I saw Lebwohl every few weeks.

"I’m sure you want to stop coming here," he would say. "We want you to heal as much as you do. After all, you’re not paying us anything for these visits." As if I was intentionally keeping the wound open as an excuse to feel Lebwohl’s small hands on my buttocks.

He would place me stomach down on a mechanical bench that made the Craftmatic seem like a lawn chair. Then he would swab my throbbing wound with sticks of silver nitrate. They looked like long matchsticks capped by silver heads. The nitrate burned off flesh that was growing inappropriately into the wound. If allowed to go unchecked, the wound would heal improperly and the cyst would return.

I would wince and groan, caught between the pain of my pubic bone as it bore the weight of my awkwardly twisted body and the pain of having raw, new flesh burned away. I later learned that silver nitrate is used for silvering mirrors, dying hair, and coloring porcelain, and should be treated as a possible teratogen, mutagen, and tumorigen.


I can’t say telling everyone about my cyst made it feel better, but it was certainly good material.

"Gather round, and I shall tell ye a tale of two assholes, one granted by genetics, the other by modern science."

At closer inspection, it looked significantly different from an ordinary asshole, but from a distance of a few feet that’s just what it looked like: another puckered sphincter, a few inches above the original.

My audience would sit, fascinated, as I told them the details of the procedure and the agony endured. I delivered my practiced monologue with the air of one who suffers but prevails.

"Sure, it’s starting to close up now. But just when I think I’m healed, it starts bleeding again. You know what the worst is? The summer. In the summer, it’s hell. Because I’m sweating so profusely. Is anyone else going to eat this last slice of pizza?"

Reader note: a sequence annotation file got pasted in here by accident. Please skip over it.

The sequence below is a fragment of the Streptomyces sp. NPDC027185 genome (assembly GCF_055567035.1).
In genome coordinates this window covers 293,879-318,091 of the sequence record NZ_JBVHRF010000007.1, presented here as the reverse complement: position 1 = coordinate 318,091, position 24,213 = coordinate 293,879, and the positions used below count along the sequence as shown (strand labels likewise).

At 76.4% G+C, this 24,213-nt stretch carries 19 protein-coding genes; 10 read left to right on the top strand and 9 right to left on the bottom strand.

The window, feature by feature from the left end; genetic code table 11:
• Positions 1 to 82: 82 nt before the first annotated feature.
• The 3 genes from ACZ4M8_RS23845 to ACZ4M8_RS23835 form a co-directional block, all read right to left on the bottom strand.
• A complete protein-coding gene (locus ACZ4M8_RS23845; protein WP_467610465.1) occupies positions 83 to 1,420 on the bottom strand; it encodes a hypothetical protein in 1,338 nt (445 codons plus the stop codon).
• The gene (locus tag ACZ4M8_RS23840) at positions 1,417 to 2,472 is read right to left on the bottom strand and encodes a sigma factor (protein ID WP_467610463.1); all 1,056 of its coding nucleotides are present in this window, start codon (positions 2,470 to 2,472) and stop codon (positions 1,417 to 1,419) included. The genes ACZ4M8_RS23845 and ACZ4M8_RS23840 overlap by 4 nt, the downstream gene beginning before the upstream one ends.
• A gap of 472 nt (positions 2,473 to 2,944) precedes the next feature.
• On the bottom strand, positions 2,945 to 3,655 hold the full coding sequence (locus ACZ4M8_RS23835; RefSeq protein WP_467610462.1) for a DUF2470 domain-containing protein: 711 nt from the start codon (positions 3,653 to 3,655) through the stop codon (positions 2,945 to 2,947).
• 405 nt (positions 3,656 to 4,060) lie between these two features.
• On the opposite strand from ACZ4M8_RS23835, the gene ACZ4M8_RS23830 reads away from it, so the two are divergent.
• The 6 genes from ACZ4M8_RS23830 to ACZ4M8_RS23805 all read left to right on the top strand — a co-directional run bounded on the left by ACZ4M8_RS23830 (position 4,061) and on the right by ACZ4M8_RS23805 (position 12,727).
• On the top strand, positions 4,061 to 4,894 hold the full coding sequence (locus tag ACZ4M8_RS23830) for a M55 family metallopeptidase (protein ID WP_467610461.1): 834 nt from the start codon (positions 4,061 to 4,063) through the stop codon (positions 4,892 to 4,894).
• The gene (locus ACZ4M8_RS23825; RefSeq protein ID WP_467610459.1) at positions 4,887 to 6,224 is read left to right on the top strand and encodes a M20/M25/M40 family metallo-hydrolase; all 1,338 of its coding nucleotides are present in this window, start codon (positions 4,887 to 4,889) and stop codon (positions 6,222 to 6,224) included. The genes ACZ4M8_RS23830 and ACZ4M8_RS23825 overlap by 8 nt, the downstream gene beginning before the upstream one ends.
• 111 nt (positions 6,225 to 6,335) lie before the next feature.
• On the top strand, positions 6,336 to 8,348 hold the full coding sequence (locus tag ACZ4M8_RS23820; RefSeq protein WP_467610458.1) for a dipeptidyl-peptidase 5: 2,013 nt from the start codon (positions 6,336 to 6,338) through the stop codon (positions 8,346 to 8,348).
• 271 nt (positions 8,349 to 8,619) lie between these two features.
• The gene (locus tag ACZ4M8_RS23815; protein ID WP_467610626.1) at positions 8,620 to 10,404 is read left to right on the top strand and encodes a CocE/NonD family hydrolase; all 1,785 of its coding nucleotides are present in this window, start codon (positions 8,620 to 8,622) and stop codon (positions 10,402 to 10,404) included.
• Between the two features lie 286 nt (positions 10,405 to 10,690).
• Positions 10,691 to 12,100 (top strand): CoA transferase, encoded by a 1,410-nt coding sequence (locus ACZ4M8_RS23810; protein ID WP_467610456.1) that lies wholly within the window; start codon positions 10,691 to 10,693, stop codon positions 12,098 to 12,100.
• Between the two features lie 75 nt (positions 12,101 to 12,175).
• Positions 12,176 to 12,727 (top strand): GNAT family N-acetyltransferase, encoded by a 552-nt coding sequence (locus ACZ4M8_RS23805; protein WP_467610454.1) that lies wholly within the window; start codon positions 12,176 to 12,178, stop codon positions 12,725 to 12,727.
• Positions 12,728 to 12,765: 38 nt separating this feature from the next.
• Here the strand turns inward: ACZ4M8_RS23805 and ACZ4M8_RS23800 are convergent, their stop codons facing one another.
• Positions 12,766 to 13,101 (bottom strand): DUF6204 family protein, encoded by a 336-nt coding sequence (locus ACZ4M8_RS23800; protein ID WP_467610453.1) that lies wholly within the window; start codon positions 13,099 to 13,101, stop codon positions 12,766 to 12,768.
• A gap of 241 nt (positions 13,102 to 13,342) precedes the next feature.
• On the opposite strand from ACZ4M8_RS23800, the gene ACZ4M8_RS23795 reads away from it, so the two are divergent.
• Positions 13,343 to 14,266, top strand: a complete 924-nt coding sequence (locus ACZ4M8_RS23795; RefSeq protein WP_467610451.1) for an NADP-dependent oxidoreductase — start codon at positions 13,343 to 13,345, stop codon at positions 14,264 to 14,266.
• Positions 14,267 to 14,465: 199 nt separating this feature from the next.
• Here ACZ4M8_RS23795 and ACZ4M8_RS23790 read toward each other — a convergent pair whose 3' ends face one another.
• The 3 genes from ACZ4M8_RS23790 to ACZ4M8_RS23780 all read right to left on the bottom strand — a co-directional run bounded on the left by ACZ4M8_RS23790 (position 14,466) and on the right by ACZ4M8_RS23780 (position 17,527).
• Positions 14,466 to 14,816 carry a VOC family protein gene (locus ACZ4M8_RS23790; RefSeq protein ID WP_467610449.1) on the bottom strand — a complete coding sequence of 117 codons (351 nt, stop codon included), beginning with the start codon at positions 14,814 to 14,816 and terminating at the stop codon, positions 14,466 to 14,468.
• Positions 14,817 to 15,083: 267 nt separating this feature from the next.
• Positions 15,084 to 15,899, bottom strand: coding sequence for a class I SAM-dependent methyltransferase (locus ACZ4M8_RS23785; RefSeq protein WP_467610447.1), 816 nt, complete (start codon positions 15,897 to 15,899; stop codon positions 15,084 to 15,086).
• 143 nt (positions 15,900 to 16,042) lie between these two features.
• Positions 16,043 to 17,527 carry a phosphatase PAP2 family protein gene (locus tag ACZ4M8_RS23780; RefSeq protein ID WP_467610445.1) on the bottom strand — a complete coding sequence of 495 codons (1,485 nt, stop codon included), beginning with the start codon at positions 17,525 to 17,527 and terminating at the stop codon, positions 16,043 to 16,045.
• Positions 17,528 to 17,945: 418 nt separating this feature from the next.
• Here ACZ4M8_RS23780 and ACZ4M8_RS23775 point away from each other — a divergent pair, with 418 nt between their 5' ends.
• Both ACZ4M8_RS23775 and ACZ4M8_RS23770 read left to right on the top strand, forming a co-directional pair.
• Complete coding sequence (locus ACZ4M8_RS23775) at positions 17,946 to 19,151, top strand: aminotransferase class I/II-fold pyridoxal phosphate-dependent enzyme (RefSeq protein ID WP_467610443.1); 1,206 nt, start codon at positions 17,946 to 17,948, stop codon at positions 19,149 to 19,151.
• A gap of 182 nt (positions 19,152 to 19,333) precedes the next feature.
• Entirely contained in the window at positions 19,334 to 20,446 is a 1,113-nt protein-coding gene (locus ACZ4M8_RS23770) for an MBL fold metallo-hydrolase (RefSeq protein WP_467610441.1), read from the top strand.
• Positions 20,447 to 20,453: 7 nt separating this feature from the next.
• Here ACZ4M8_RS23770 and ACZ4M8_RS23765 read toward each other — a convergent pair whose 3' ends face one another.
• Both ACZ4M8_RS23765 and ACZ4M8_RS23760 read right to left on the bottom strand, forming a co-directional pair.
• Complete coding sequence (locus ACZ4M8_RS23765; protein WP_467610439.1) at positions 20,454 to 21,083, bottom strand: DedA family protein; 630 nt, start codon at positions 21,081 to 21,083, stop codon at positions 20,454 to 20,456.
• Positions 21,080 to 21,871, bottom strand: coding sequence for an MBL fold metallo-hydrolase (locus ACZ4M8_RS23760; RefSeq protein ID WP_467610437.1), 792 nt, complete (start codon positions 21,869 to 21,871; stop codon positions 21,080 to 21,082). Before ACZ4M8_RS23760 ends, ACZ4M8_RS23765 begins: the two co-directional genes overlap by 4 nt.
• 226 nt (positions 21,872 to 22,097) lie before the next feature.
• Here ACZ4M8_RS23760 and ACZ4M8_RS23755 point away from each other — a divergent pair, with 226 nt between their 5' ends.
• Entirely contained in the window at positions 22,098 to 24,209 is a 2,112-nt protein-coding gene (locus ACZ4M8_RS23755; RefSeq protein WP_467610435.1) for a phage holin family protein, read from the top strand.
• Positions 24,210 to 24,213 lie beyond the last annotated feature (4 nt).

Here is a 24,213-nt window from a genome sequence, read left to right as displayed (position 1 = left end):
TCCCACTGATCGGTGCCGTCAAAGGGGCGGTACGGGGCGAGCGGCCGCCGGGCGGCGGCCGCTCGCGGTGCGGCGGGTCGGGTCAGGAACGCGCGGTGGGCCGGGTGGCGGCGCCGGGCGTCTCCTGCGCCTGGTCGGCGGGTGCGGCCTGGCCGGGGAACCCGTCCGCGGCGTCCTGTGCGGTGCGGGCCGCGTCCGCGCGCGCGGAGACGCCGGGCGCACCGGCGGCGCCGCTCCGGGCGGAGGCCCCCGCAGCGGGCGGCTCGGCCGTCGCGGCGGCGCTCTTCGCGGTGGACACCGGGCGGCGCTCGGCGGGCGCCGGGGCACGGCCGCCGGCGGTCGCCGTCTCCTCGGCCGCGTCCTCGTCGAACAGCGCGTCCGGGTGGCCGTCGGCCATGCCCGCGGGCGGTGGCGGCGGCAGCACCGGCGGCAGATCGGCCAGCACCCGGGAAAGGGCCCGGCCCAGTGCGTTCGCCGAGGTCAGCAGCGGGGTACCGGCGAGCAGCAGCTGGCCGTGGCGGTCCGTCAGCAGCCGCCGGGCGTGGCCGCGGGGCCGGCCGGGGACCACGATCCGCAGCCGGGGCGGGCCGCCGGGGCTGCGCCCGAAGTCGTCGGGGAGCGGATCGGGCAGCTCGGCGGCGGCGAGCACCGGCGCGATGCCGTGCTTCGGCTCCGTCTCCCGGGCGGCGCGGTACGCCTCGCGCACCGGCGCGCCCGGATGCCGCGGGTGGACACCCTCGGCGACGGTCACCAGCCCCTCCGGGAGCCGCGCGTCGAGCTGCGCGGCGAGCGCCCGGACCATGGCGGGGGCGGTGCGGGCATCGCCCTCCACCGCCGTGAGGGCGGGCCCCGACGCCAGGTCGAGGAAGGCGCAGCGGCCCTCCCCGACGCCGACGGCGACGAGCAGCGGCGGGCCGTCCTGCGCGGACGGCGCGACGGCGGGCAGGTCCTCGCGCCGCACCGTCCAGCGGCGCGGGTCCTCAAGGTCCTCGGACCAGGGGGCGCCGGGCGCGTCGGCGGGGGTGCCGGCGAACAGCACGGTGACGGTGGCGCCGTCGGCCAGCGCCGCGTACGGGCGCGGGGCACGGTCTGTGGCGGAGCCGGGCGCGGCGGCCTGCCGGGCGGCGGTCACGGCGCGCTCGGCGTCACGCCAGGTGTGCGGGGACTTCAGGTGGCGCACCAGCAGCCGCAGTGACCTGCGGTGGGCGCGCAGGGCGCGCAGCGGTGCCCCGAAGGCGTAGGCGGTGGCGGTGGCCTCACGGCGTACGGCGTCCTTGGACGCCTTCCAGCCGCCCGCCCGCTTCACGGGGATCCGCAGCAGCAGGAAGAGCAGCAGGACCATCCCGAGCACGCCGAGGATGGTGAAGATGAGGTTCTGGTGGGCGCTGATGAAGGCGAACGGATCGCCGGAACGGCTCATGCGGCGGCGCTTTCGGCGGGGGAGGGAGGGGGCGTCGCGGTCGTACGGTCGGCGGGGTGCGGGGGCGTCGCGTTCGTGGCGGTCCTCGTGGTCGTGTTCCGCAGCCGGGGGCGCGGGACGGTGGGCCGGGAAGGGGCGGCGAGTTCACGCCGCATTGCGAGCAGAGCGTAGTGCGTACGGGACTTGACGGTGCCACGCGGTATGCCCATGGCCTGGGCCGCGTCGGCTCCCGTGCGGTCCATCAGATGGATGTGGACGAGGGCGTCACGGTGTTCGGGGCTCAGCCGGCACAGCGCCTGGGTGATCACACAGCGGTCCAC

I did not whine. I was not looking for pity.


A few months after my surgery, Lebwohl suggested I get a water pick–the kind used on teeth.

"They sell them in Genovese. You get the pick, and it shoots a very tight stream of water, very quickly. You can use this in the shower to pick off the little bits of extra flesh that I burn off with the silver nitrate. Then our little sessions won’t be so bad, and you’ll heal quicker."

I tried it. The tube from the pick to the faucet was barely long enough. My lack of eyes in the back of my neck prevented any kind of accuracy. I furtively returned the water pick to where I bought it. ("I got it as, uh, a gift. I already have two.") So if you live in Nassau County on Long Island in New York State, and you bought a water pick in the summer of 1994–ha ha!


(A few years later.)

"How’s your second asshole doing?" people would ask.

"It’s gone," I’d say. I had stopped seeing Lebwohl. I’m unsure if the wound healed improperly. For all I know, there may still be a cyst. If there is, I don’t care. It doesn’t bother me and I don’t bother it.